Note that one needs to be careful about which conclusions to draw here. Hayflick’s finding seems to be correct:

“Most scientists who worked according to the guidelines published by Hayflick could reproduce his results. During the 2nd part of the last century, cell and tissue culture methods became standardized, and culture dishes and media became commercially available. This largely contributed to the interlaboratory standardization of culture methodology and settled to a large extent the controversies. Hayflick’s paradigm, stating that normal nontransformed cells cannot duplicate indefinitely in culture unless transformed into malignant cells, is now largely accepted.”

And I think the point is not that Hayflick’s finding was wrong, but rather that the relevance of this finding to how organisms actually age has been called into question. There’s probably a theoretical limit, but the limit is not particularly relevant to the way organisms age because organisms die before such considerations ever become relevant – this was my reading of what some of the authors thought about these things. Whether or not I’ve misunderstood the authors, at least this seems like a sensible solution to me to the problem of how to interpret the many different findings in this field.

Below I have added some coverage from a chapter on ideas about aging derived from evolutionary biology – again I assume some of these ideas may already be familiar to people reading along because such ideas are not exactly unknown, but that perhaps there’s even so perhaps some new stuff included in that part of the coverage as well:

“for any species, there is a compromise between longevity and the other life history traits. Some species, like elephants, need to live long to thrive or simply survive while for other ones, like mice, a high lifespan is superfluous. […] any theory of aging needs to take into account that longevity, like the other life history traits, does not evolve freely, and any hypothesis positing that longevity of human beings could reach astronomic values simply ignores basic concepts in biology.”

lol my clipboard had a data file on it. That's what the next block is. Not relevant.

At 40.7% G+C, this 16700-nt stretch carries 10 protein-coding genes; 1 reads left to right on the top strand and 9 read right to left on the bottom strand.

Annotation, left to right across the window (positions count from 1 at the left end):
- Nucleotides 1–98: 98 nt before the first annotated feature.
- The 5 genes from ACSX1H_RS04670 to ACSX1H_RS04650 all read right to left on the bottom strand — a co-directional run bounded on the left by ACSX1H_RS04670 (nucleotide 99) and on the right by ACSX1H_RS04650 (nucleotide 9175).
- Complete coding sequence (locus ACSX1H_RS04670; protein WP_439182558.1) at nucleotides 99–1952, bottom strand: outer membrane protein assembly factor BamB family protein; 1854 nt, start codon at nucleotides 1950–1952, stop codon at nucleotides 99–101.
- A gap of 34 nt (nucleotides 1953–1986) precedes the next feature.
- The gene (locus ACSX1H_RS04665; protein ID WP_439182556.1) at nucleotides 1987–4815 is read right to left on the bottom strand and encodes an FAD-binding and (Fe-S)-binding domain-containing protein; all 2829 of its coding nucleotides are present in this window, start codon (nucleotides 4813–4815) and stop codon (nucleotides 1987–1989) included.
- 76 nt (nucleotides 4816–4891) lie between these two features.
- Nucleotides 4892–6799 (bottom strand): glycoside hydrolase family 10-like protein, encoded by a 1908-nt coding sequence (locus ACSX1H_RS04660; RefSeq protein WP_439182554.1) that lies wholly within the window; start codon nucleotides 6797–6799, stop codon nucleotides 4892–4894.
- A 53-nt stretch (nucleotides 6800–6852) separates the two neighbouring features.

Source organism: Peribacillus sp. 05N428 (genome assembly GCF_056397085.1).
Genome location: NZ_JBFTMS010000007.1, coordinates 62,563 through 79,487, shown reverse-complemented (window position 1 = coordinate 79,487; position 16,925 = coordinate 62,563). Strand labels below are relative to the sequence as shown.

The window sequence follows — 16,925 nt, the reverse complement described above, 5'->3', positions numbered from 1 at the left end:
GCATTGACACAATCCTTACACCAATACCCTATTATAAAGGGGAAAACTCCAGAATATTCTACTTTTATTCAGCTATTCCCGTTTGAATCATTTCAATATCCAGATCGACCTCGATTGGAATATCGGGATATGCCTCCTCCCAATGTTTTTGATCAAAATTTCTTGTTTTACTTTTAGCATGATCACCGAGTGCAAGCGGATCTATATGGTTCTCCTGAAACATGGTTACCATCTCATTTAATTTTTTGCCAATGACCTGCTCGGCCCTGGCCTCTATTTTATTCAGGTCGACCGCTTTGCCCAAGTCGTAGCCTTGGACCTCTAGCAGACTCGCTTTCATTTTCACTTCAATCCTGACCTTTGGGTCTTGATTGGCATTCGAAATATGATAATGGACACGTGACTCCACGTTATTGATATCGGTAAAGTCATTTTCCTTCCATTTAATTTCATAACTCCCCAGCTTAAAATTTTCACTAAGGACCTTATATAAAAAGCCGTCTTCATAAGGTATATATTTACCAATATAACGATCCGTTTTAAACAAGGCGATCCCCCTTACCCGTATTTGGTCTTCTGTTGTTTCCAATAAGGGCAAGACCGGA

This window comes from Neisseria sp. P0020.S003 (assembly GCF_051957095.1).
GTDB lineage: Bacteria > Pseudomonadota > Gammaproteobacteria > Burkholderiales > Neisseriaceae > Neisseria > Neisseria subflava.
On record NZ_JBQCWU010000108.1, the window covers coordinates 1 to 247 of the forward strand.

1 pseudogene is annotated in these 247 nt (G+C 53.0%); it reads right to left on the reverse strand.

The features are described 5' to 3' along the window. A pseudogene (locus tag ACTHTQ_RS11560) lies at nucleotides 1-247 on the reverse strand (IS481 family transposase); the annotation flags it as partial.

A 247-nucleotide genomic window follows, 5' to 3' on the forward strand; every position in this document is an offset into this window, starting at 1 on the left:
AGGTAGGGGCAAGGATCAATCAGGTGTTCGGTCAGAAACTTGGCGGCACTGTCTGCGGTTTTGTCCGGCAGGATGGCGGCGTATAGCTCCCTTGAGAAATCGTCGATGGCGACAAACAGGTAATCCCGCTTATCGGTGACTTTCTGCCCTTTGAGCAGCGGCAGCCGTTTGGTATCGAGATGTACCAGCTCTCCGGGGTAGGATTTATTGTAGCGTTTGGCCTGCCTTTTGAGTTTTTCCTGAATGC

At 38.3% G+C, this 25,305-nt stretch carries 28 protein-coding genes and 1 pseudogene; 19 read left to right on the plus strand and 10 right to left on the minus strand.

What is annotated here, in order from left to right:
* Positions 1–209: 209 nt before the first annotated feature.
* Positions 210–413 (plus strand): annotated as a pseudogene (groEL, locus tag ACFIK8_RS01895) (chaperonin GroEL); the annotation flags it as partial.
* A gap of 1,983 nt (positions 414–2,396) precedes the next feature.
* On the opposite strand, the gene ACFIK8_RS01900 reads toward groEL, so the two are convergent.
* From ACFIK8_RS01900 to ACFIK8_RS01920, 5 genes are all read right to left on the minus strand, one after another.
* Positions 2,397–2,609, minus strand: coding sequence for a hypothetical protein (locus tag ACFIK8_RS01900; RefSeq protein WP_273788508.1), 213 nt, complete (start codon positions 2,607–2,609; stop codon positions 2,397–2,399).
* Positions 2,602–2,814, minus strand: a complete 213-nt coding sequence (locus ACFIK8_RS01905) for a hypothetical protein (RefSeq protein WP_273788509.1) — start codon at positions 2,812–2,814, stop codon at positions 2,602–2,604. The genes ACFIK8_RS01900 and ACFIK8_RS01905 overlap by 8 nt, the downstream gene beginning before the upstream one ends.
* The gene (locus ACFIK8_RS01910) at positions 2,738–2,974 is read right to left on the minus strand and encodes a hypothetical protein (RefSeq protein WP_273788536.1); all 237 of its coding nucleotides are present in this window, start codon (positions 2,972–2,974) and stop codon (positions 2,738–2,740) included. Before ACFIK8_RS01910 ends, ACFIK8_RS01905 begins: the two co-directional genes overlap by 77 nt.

“For most of species, life in the wild is rather short because of the threats encountered by animals, with the consequence that many of them die at a younger age than they would in a protected environment. The basic consequence is that all events occurring beyond some age are of no importance to the species and to most of animals […] in animals, deleterious mutations expressed at young age are selected against, because they impair reproduction. […] By contrast, if the mutations are expressed at old age only, they will not be selected against because their bearers have already transmitted their genes to the next generation […] Mutations only expressed at old age will have no real effect on animals because most of them are already dead at this age […]. If the whole process is repeated for many mutations and generations, one can easily understand that deleterious mutations will accumulate at old age, i.e. animals will be loaded with many health problems if they reach old age. This theory [is] called the theory of the accumulation of mutations at old age […] Williams [added to this theory the idea that] some alleles could have favorable effects at young age and deleterious ones at old age […] [the idea being that such] alleles could be selected due to their positive effects at young age, despite the negative effects at old age. […] Williams’ theory is […] called the antagonistic pleiotropy theory of aging. […] for the time being, the evidence in favor of the hypothesis of the antagonistic pleiotropy theory of aging appears to be limited. In addition, because only a very few genes have been found to be associated with aging or longevity, it is difficult to show that mutations accumulate with age, as postulated by the theory of the accumulation of mutations at old age. However, it would be going too far to claim that genes with negative effects at old age (and possibly positive effects at young age) do not exist. For instance, a high growth hormone level is a risk for premature mortality in middle-aged men [50], while a too low level at young age impairs growth. This increased growth hormone level is probably not linked to a severe mutation in a single gene”